Why is talking about menopause at work still taboo?


Women might talk with each other about menopause, but an AHRI survey found that only 3 per cent would ever mention menopause at work. What gives?

I recently heard that during a meeting at a women’s magazine, editors discussed writing about taboo topics for women. Someone suggested menopause, but that idea was shot down when a colleague piped up and said menopause wasn’t a taboo anymore, because menopause was now openly discussed. The idea was dropped.

I don’t know what they did decide was a taboo topic – varicose veins perhaps, or facial hair – but to decide that everyone is good with menopause is optimistic at best.

Women talk with each other about their hot flashes, night sweats or a little public fanning now and then. There might be ads for menopausal women in the media, where serene and smiling women take their herbal treatments or go to menopause clinics and carry on pole dancing.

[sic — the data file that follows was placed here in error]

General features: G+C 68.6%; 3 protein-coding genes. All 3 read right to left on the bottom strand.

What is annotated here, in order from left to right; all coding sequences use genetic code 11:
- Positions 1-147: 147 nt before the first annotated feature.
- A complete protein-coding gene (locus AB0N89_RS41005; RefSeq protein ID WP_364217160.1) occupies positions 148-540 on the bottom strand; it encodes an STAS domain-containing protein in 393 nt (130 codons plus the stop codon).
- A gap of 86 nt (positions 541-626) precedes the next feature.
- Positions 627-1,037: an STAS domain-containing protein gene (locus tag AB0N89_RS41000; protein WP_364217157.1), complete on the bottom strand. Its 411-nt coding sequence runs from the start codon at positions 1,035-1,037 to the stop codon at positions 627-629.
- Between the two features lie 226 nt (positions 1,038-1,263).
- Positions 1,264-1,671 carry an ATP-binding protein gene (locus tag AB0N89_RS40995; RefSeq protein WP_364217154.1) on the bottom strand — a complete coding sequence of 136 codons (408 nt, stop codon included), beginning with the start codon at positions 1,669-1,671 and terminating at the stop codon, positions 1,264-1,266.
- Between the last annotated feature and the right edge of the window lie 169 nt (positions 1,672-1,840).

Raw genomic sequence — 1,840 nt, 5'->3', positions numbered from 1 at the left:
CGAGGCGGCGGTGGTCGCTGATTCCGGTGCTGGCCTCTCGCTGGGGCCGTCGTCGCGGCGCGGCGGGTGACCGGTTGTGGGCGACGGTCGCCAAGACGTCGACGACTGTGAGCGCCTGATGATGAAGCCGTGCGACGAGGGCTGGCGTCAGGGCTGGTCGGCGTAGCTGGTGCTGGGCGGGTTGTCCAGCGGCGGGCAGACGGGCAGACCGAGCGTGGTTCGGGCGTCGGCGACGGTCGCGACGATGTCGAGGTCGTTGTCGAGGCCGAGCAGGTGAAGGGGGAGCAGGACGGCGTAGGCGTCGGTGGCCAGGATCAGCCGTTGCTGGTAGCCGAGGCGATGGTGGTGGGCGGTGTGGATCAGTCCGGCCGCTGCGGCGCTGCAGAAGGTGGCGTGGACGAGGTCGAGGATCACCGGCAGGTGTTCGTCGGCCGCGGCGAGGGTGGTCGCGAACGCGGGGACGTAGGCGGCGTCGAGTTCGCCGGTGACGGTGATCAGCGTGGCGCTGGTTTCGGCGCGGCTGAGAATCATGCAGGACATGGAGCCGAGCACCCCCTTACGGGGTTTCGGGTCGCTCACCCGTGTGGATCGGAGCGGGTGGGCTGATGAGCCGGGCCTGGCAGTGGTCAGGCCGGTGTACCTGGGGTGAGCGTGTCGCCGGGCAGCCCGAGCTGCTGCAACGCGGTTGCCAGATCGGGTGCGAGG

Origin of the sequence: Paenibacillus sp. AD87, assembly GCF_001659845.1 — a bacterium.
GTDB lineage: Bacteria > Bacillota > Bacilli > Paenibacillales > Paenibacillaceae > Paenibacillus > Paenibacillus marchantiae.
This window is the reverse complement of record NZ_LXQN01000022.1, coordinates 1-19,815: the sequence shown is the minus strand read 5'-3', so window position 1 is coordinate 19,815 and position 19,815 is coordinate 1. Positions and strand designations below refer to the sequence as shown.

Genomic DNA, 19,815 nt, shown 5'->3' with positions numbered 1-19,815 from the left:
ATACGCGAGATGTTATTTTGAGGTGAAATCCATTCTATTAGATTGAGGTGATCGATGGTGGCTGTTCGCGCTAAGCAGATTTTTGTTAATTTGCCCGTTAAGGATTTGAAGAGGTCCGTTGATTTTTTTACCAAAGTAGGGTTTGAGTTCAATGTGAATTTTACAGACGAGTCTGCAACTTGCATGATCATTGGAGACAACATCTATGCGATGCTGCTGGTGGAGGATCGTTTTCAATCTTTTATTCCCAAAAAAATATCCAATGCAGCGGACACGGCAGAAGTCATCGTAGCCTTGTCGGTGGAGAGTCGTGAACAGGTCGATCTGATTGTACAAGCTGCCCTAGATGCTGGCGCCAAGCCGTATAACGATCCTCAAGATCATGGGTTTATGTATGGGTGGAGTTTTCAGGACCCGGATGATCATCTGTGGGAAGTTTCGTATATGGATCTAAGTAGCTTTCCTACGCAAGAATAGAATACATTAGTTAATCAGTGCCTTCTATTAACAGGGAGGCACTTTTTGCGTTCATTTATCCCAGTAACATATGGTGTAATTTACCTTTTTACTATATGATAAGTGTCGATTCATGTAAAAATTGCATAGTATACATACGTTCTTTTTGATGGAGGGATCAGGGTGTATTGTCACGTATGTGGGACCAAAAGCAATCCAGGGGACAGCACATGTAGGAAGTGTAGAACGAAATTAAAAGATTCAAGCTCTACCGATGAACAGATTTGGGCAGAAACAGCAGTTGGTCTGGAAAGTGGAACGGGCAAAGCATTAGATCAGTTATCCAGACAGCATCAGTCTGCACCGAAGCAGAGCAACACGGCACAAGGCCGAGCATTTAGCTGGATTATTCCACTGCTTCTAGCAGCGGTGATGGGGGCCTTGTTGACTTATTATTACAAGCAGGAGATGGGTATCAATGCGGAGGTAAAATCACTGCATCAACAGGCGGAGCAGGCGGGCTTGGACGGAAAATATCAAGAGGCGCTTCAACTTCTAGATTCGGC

And, sure, many women have told their partners they are going through menopause and their partners know to cut them some slack and open a bottle of Pinot Grigio when things get rough.

More and more women are learning with relief that menopause simply comes with being a woman, and that it applies to all women in different ways and to different degrees. But mainly IT ISN’T JUST YOU. And your symptoms can be treated and your outcome can be managed and controlled by you.

These are certainly dainty steps in the right direction but, frustratingly, menopause at work is still an almost totally taboo topic.